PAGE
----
The Petty Debts Court in Jersey is a small claims court. This means that the monetary value of the claims handled there is considered lower than those taken to the Royal Court. Here, we take a look at the steps involved and things to consider regarding Petty Debts Court in Jersey.
The Petty Debts Court now has jurisdiction to deal with all civil cases and matters with a monetary value of up to £30,000 — be that money owed or costs of damages. The Jersey Petty Debts Court also deals with family matters as well as tenancy claims surrounding leased property with annual rents of up to £45,000.
Before making a claim in Petty Debts Court, a plaintiff should write to the defendant setting out the basis of their claim and demand payment. If the exact amount of money owed isn’t clear, you should provide your best estimate as a figure. The letter should state that, if payment is not made within seven days, legal proceedings might be instituted to recover the monies owed. The Jersey Citizens’ Advice Bureau recommends waiting seven to 14 days for a response before issuing proceedings.
After this time, if no payment is received and there has been no discussion of intention to pay, the plaintiff can decide to take the case to Petty Debts Court in Jersey. To proceed, the plaintiff must issue a summons — a formal document with the key details of the claim. This must state the sum of money owed and provide a brief description of the reason for the debt, along with details of any interest or stamp duty and any costs or wages arrest sought. It must also state the date and time of the court appearance.
Two copies of the summons, together with a claim summary form, must be delivered to the Jersey Magistrate’s Court Greffier before 3 pm on a Friday. The Greffier is the court official helping the judge, and they then send a copy of the summons to the defendant.
They will add the action to the court list for the Wednesday nominated on the summons. In practice, this is usually the second Wednesday following the posting of the summons.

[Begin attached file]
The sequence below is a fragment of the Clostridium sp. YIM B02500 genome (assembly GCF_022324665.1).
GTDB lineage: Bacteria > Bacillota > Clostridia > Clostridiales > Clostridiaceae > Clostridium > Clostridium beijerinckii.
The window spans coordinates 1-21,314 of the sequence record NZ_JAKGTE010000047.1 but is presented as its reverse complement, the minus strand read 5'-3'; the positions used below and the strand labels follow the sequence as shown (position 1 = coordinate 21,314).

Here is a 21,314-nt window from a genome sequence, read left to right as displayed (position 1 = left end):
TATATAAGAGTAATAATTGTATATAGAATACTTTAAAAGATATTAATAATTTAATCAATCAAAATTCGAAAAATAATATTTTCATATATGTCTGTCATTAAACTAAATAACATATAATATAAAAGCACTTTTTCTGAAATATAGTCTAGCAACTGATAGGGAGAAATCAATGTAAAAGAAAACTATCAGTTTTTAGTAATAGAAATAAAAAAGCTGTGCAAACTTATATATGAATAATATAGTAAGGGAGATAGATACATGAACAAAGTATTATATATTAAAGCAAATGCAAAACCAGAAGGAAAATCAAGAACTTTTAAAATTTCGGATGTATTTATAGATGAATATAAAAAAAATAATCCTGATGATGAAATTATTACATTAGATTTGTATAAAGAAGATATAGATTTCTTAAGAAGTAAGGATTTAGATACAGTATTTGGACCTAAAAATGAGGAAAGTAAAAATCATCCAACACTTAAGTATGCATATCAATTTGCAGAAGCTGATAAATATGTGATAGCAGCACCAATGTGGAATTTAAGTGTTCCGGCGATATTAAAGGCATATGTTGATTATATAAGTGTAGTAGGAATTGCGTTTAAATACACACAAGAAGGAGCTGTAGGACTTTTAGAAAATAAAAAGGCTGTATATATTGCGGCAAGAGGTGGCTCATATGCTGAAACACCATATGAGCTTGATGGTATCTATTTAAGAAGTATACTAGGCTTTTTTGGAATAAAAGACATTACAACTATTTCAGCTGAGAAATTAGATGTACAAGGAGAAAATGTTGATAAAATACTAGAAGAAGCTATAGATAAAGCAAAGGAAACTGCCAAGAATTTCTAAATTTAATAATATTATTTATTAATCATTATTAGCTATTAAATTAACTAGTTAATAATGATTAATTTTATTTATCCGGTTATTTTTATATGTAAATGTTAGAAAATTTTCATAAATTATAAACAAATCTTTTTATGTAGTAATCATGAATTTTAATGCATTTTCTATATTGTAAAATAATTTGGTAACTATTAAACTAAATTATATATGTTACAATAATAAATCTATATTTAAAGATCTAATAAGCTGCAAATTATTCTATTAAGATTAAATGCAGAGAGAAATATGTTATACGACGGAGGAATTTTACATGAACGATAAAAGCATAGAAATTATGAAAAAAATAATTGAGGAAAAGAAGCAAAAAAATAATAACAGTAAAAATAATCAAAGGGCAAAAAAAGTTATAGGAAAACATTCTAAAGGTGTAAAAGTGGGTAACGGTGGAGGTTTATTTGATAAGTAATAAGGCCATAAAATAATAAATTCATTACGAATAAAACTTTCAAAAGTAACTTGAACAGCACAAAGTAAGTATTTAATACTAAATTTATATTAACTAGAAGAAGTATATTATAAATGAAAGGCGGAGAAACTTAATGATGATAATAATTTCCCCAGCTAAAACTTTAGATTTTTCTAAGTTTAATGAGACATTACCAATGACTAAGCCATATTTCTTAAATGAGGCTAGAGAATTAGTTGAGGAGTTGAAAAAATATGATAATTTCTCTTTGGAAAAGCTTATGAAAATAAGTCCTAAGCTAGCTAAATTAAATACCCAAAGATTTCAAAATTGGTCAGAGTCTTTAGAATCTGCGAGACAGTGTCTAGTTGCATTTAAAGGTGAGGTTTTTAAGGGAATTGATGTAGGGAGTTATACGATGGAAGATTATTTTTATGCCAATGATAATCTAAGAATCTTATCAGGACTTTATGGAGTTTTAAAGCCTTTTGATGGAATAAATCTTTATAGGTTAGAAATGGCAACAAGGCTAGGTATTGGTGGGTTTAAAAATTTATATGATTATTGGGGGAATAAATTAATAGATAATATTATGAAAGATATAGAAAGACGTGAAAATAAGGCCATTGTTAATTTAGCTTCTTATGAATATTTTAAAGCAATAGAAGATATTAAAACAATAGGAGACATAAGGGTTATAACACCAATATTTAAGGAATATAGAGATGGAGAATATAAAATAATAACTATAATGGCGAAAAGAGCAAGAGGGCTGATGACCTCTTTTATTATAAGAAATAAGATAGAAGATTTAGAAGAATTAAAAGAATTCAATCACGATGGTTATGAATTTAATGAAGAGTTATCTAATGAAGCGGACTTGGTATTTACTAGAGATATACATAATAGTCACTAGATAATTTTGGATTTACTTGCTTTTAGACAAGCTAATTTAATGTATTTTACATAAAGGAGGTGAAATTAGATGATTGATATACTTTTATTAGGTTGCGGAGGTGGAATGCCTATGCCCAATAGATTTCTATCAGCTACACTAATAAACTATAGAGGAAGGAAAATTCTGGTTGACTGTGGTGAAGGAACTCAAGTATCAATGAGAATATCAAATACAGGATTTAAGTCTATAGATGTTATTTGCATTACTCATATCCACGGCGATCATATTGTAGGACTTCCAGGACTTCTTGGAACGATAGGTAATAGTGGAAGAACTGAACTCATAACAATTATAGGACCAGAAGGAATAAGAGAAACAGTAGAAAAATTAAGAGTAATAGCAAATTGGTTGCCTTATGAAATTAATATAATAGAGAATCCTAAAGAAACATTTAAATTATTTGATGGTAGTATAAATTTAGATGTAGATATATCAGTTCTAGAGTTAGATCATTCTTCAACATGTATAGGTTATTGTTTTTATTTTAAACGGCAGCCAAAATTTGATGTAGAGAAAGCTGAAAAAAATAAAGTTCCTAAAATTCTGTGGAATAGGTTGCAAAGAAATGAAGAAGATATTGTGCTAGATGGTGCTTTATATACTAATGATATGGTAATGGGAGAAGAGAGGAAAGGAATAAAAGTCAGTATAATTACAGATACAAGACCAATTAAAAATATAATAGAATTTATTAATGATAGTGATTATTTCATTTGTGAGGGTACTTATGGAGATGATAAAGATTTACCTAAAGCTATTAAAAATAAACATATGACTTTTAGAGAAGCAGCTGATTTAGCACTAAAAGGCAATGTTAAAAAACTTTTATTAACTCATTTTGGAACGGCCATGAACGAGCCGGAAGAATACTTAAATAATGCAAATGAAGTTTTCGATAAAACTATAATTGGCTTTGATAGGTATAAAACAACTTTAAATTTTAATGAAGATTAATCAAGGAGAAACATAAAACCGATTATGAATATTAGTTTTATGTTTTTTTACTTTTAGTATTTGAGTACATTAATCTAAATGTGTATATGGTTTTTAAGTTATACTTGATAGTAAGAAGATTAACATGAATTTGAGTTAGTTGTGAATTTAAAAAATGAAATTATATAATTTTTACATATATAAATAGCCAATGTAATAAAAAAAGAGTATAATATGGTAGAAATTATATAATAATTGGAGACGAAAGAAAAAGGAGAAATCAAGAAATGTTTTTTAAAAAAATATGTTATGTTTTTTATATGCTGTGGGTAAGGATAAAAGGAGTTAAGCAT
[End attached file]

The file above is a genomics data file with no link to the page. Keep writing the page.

Once issued with a summons, a defendant may try to settle the case. If that happens before 3 pm on the Monday before the case is scheduled to appear in Petty Debts Court (with the exception of bank holidays), the case can be withdrawn. If a defendant can only pay by cheque — which would need time to clear — or if a defendant can only settle part of the debt, the plaintiff can agree to adjourn the case until it is completely settled. This provides an opportunity to redeem the debt with a more manageable and realistic option like a payment plan.
It is advisable to try to settle a case if possible because, if a judgment is taken against a person, it may well negatively affect their creditworthiness in the future.
If the case cannot be settled, the plaintiff must go to Petty Debts Court in Jersey to present their case, either with a lawyer or in person. If the defendant does not appear in court, it is more than likely that judgment will be taken against them. If the defendant does fail to appear in Petty Debts Court, you can request that judgement be made in their absence.
If a claim is contested by the defendant, the court will establish the nature of the case and also whether the defendant has an arguable and legitimate defence.
Once the Petty Debts Court has satisfied itself in that regard, it may well: